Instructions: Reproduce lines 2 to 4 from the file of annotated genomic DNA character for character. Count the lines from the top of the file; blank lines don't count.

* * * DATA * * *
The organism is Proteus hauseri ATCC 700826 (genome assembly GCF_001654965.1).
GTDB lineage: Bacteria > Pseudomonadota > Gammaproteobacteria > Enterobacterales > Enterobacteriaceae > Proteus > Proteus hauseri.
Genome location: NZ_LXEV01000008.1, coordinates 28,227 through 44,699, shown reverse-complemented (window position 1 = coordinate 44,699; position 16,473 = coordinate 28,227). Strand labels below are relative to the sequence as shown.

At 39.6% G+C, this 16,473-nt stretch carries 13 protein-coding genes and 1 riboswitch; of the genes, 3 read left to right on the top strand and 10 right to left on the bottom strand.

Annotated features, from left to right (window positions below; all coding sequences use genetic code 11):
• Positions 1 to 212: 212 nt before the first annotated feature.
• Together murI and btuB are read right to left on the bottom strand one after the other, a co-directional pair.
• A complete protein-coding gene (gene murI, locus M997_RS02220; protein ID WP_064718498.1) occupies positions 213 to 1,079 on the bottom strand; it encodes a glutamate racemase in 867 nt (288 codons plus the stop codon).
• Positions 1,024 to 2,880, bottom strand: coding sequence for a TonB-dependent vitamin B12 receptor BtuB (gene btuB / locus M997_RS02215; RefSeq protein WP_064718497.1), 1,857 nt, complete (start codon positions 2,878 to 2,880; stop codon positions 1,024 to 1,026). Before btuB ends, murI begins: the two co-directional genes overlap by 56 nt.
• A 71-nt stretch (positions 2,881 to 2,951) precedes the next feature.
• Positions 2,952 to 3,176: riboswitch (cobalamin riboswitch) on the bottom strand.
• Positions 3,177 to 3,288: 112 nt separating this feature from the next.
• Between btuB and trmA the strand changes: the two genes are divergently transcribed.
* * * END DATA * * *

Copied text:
GTDB lineage: Bacteria > Pseudomonadota > Gammaproteobacteria > Enterobacterales > Enterobacteriaceae > Proteus > Proteus hauseri.
Genome location: NZ_LXEV01000008.1, coordinates 28,227 through 44,699, shown reverse-complemented (window position 1 = coordinate 44,699; position 16,473 = coordinate 28,227). Strand labels below are relative to the sequence as shown.

At 39.6% G+C, this 16,473-nt stretch carries 13 protein-coding genes and 1 riboswitch; of the genes, 3 read left to right on the top strand and 10 right to left on the bottom strand.